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Origin of Sinclair
Aunt Jane found this newspaper clipping, it was old, yellowed and very
hard to read. I keyed it in so it could be printed so she could read it.
Since I have keyed it John says we might as well post it here for general
information. The source is unknown.
The Sinclair Family
English Hermit Who Gave His Name to the Norman St. Clairs.
By Frances Cowles
Clan Crest was here
Clare was an English hermit in Normandy, who was martyred in the year 834,
and became St. Clair. The town of St. Clere is near the hermit's retreat,
and nearby castle also. took the name St. Clair.
The family which took the castle's name is of Norse origin, and like William
the Norman Conqueror trace its descent through Rollo the Viking. In the
year 912 Charles the Simple, King of France met Rollo, who had ravaged the
coasts of Normandy, at the castle of St. Clair, and there made him Duke
Rollo, thus made the first Duke of Normandy, was the son of Rogenwald the
Rich, a favorite of Harold the Fair Haired of Norway. Rollo had a son
William Longwood, whose son, Richard, is the direct ancestor of the
Sinclairs of Norman blood, and also of William the Conqueror.
Richard's son, Richard, was the father of Robert, father of the Conqueror.
Richard's son Malger, Robert's uncle and the Conqueror's great-uncle, was
the Earl of Corbueil, and he is the ancestor of the Sinclair faimly, after
it leaves the royal line.
The Sinclairs soon multiplied to such an extent that they could not all stay
at the castle of Sinclair--or St. Clair, as it was always called in
Normandy. So they were given various other castles about France. About the
year 1006 at the Castle of St. Lo, was born Walderne, Earl of St. Clair, a
descendant of Malger, Earl of Corbueil. Walderne, married his cousin Mary,
a daughter of Richard, Duke of Normandy and had three sons. Richard, Bretel,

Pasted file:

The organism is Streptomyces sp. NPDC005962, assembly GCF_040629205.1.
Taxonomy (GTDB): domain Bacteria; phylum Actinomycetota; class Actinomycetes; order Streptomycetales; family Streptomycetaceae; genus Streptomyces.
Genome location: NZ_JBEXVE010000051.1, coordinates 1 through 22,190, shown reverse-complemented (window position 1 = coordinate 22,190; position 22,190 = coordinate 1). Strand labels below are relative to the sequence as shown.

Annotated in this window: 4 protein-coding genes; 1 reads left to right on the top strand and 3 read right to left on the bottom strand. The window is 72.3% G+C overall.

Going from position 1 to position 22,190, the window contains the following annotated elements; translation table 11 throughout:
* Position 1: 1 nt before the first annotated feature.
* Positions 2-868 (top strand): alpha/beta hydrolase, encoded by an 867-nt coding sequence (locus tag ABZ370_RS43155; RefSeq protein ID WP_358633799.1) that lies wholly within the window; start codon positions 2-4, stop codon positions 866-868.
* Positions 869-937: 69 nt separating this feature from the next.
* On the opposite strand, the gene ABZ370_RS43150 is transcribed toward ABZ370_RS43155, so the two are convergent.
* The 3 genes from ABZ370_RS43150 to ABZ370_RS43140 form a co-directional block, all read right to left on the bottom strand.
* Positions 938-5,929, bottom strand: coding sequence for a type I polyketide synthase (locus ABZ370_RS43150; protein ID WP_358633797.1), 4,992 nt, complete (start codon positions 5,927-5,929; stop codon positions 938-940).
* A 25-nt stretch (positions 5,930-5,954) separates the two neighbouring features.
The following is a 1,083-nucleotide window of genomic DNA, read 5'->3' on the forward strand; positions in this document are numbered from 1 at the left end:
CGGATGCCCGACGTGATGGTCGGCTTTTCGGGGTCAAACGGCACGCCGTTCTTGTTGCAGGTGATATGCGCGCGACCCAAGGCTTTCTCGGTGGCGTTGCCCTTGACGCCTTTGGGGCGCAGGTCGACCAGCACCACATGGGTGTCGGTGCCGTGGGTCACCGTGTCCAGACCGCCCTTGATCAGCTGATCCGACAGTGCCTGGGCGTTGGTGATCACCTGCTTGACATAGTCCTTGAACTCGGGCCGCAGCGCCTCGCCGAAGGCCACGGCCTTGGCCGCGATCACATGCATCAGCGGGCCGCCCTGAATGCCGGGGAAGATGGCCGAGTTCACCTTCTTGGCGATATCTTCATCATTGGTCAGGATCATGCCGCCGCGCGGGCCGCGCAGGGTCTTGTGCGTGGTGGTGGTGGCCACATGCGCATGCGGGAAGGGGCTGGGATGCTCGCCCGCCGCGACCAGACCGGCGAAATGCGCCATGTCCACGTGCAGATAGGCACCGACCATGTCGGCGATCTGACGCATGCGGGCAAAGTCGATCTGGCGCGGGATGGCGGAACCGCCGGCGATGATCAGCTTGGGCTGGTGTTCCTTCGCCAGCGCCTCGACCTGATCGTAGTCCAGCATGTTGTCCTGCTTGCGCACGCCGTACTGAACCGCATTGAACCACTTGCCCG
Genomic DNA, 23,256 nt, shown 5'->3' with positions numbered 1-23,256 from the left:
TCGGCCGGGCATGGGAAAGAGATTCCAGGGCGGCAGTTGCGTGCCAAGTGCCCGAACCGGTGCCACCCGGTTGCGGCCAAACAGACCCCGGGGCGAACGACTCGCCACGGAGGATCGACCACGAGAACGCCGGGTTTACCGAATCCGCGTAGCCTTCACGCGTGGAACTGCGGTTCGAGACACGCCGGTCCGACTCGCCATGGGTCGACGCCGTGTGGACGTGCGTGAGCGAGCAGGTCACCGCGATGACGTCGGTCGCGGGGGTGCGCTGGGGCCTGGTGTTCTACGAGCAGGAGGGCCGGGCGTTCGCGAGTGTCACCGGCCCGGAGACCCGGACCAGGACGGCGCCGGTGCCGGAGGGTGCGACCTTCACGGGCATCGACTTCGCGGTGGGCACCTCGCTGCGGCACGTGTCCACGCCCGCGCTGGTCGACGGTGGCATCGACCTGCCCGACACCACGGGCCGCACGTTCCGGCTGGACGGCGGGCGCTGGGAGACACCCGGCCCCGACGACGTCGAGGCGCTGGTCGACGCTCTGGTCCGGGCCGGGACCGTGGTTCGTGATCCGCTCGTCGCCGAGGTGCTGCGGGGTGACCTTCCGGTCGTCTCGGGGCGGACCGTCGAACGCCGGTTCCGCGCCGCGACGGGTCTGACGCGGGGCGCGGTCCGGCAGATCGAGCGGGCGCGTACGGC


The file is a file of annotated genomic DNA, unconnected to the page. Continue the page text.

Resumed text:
and William, all born in Normandy.
However, they all went to England with the Conqueror. The youngest of the
three sons, William, did not like the Conqueror, so with some other
discontented barons, he went to Scotland and placed himself in the service
of King Malcolm III, and his Queen St. Margaret. William married Doratha
Dunbar, a daughter of the Earl of March and had Sir William St. Clair of
Roslin. Sir William's great-grand-son, his namesake was sheriff of Edinburgh
county, and in 1284 was a member of the Parliament of Scone. He had three sons.
One of them Sir Henry, a supporter of Robert Bruce when he claimed the
throne, was the ancestor of William St. Clair, third Earl of Orkney, first
Earl of Caithness, and High Chancellor of Scotland from 1454 to 1458.
The first earl of Caithness, it is said lived like a prince. His wife,
according to an old chronicler, was ``served by seventy-five gentlewomen,
whereof fifty-three were daughers of noblemen, all clothed in velvets and
silks, with their chains of gold and other ornaments and was attended
by two hundred riding gentlemen in all journies''. They lived at Roslin
George, the fourth earl of Caithness, their great-grandson, is the supposed
ancestor of the Norman St. Clairs, or Sinclairs, in this country and the
known ancestor of Gen. Arthur St. Clair, one of Washington's generals, and
of John Sutherland Sinclair of North Dakota, who in 1891 became the
seventeenth earl of Caithness.